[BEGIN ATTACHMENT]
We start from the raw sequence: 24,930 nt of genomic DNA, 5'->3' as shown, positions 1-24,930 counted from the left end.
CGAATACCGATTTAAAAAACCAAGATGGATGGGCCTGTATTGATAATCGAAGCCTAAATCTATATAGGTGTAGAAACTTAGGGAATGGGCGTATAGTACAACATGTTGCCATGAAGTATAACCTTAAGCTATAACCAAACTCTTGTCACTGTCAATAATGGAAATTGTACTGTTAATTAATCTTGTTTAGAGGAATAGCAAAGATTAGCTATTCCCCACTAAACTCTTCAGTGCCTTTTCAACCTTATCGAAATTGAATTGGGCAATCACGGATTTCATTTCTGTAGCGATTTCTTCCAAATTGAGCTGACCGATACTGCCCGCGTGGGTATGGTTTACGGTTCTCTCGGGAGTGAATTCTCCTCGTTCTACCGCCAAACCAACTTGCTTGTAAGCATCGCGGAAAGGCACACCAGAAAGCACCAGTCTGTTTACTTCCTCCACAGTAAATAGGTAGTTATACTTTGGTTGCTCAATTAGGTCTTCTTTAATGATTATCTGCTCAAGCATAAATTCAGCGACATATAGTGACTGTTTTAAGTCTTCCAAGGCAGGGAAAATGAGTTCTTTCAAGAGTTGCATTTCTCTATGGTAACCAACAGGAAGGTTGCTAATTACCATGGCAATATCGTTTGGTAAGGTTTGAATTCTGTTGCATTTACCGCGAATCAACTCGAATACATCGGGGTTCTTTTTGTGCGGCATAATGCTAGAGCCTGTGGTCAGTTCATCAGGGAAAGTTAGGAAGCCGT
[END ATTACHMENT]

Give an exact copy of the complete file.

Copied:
We start from the raw sequence: 24,930 nt of genomic DNA, 5'->3' as shown, positions 1-24,930 counted from the left end.
CGAATACCGATTTAAAAAACCAAGATGGATGGGCCTGTATTGATAATCGAAGCCTAAATCTATATAGGTGTAGAAACTTAGGGAATGGGCGTATAGTACAACATGTTGCCATGAAGTATAACCTTAAGCTATAACCAAACTCTTGTCACTGTCAATAATGGAAATTGTACTGTTAATTAATCTTGTTTAGAGGAATAGCAAAGATTAGCTATTCCCCACTAAACTCTTCAGTGCCTTTTCAACCTTATCGAAATTGAATTGGGCAATCACGGATTTCATTTCTGTAGCGATTTCTTCCAAATTGAGCTGACCGATACTGCCCGCGTGGGTATGGTTTACGGTTCTCTCGGGAGTGAATTCTCCTCGTTCTACCGCCAAACCAACTTGCTTGTAAGCATCGCGGAAAGGCACACCAGAAAGCACCAGTCTGTTTACTTCCTCCACAGTAAATAGGTAGTTATACTTTGGTTGCTCAATTAGGTCTTCTTTAATGATTATCTGCTCAAGCATAAATTCAGCGACATATAGTGACTGTTTTAAGTCTTCCAAGGCAGGGAAAATGAGTTCTTTCAAGAGTTGCATTTCTCTATGGTAACCAACAGGAAGGTTGCTAATTACCATGGCAATATCGTTTGGTAAGGTTTGAATTCTGTTGCATTTACCGCGAATCAACTCGAATACATCGGGGTTCTTTTTGTGCGGCATAATGCTAGAGCCTGTGGTCAGTTCATCAGGGAAAGTTAGGAAGCCGT